In general, there are three pulse plating time durations of interest: 1) electrodeposition pulse time duration; 2) electrodissolution pulse time duration; and 3) Off-time. Typically, the specific choices for the electrodeposition and electrodissolution pulse time durations depend on the aspect ratios of the structures to be filled, and process optimization may involve, for example, varying the ratio of the electrodeposition pulse time duration to the electrodissolution pulse time duration. After each electrodeposition pulse, a concentration gradient of copper ions is created inside the via due to the consumption of copper ions. It is found that if the copper ion distribution and the concentration gradient of additives generated during the electrodissolution step are not balanced, crowning or void formation can occur.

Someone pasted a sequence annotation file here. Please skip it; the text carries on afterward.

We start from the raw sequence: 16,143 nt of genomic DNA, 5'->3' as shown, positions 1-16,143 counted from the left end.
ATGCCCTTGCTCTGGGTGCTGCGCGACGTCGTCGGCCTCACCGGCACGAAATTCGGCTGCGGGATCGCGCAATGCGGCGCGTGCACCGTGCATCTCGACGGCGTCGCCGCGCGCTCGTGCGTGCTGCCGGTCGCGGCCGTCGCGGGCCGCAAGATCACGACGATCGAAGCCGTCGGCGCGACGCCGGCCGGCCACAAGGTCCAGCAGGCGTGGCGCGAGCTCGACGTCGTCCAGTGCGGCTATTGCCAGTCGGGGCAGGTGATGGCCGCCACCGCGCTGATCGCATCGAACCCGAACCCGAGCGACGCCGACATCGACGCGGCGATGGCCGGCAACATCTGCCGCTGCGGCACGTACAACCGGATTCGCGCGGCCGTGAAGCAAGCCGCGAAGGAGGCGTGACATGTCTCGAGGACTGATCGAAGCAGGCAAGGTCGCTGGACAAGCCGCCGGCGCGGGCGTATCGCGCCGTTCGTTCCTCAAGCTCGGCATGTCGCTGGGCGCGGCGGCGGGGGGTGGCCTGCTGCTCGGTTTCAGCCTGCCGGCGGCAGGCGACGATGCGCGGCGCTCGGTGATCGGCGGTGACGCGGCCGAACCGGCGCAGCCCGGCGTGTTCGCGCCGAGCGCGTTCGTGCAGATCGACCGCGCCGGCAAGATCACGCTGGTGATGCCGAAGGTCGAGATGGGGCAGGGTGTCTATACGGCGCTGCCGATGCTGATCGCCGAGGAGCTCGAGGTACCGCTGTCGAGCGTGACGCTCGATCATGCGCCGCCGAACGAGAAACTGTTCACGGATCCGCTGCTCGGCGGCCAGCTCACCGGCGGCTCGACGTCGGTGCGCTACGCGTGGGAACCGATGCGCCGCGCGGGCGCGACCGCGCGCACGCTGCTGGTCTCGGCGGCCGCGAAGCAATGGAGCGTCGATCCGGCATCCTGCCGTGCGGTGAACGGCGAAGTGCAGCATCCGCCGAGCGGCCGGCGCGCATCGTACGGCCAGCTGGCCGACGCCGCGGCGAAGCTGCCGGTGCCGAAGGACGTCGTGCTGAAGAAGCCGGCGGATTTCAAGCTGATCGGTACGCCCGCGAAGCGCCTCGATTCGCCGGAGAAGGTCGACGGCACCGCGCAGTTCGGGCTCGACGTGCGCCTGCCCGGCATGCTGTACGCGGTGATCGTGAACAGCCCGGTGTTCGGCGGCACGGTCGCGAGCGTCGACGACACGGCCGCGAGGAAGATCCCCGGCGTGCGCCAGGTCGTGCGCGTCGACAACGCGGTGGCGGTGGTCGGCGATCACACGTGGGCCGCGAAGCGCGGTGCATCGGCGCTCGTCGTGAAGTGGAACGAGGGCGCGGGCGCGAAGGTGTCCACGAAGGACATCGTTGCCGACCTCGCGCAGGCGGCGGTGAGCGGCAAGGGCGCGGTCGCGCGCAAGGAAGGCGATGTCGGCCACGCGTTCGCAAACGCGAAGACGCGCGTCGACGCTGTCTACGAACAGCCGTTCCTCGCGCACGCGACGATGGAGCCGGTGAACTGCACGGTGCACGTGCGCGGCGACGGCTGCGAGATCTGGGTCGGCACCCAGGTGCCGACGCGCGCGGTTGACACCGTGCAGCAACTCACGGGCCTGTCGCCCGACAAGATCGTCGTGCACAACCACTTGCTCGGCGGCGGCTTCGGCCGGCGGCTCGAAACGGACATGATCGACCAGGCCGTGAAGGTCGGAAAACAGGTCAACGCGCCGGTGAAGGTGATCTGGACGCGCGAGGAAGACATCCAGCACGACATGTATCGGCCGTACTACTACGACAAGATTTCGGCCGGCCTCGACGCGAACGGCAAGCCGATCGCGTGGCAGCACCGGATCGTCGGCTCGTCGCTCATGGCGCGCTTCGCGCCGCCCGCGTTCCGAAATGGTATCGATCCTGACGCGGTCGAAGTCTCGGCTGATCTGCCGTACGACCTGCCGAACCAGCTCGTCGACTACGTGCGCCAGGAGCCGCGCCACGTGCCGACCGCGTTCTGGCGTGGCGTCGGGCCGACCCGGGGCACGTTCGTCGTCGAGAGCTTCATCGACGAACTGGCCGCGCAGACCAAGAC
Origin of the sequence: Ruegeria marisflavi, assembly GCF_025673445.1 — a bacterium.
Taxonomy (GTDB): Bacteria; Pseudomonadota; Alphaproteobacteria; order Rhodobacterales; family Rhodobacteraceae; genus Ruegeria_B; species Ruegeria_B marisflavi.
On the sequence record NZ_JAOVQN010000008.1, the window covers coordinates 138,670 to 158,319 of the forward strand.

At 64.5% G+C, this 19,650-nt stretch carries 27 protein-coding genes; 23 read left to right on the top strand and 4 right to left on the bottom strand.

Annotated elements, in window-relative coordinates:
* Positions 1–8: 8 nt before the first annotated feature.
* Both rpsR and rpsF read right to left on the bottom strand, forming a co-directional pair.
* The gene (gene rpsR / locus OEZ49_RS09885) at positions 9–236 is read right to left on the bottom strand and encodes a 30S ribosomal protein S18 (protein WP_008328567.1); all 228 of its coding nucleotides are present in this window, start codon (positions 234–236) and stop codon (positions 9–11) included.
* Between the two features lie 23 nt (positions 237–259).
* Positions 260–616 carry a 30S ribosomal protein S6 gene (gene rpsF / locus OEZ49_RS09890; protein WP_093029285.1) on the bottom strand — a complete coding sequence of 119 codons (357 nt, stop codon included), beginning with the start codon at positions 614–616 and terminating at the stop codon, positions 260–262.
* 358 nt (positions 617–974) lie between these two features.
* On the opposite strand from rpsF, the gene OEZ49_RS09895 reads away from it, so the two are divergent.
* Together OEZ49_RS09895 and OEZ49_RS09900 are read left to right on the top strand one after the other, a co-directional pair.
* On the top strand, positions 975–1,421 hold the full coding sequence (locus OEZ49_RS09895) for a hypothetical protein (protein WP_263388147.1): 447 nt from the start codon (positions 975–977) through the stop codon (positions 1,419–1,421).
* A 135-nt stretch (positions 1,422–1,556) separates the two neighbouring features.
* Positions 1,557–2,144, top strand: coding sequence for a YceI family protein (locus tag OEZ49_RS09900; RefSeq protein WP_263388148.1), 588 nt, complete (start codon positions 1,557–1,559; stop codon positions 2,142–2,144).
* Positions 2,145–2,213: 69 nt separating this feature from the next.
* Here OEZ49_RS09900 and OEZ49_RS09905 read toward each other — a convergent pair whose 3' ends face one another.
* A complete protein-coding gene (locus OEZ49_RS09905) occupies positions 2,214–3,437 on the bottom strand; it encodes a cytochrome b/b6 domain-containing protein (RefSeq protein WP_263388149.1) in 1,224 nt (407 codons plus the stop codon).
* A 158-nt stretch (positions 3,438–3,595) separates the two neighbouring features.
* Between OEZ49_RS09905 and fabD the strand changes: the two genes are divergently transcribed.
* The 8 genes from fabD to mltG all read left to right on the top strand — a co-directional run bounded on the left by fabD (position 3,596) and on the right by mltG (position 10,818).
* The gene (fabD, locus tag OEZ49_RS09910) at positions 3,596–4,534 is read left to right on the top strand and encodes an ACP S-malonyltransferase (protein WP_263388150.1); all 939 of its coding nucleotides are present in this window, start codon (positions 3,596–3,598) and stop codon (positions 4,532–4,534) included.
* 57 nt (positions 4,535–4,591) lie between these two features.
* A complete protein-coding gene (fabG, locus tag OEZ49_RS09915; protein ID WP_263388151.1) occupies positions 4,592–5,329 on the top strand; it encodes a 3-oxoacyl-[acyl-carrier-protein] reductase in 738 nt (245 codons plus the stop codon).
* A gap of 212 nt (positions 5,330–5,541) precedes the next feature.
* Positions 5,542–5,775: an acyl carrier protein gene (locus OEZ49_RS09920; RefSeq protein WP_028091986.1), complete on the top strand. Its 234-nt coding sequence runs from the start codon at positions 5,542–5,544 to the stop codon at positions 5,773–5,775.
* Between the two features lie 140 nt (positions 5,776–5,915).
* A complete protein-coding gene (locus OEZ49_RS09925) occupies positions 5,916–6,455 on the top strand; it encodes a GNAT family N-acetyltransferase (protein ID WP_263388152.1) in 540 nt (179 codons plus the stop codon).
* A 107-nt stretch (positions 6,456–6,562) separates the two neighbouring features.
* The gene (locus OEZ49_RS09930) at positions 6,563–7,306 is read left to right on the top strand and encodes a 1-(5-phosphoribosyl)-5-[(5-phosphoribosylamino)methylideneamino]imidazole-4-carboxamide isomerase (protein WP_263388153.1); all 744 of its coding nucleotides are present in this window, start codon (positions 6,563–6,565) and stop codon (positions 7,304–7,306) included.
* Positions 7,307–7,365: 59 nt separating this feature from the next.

Therefore, the durations for the off-times are selected to establish proper concentration gradients, or redistribution of the various copper or additive species in the vicinity of the structure. For example, the off-time duration may be selected to be on the order of the diffusion time constant of a certain species of interest. For example, the diffusion time τ for any of the species in the electroplating bath may be approximated by: τ=h2/D, where h represents the depth of the via, and D represents the diffusivity of the species. In one embodiment, electroplating is performed on vias having a depth of about 1.6 μm. With the electroplating bath used in this embodiment, the diffusivity of the additives is believed to be one or two orders of magnitudes lower than that of copper. For a 1.6 μm via, for example, the diffusion time for additives is estimated to be about 50 milliseconds (ms). Thus, an off-time duration of about 100 ms may be selected in the plating waveform, to allow for a sufficiently long time for the additives to diffuse and establish the proper concentration distribution for a void-free and seam-free filling of the via.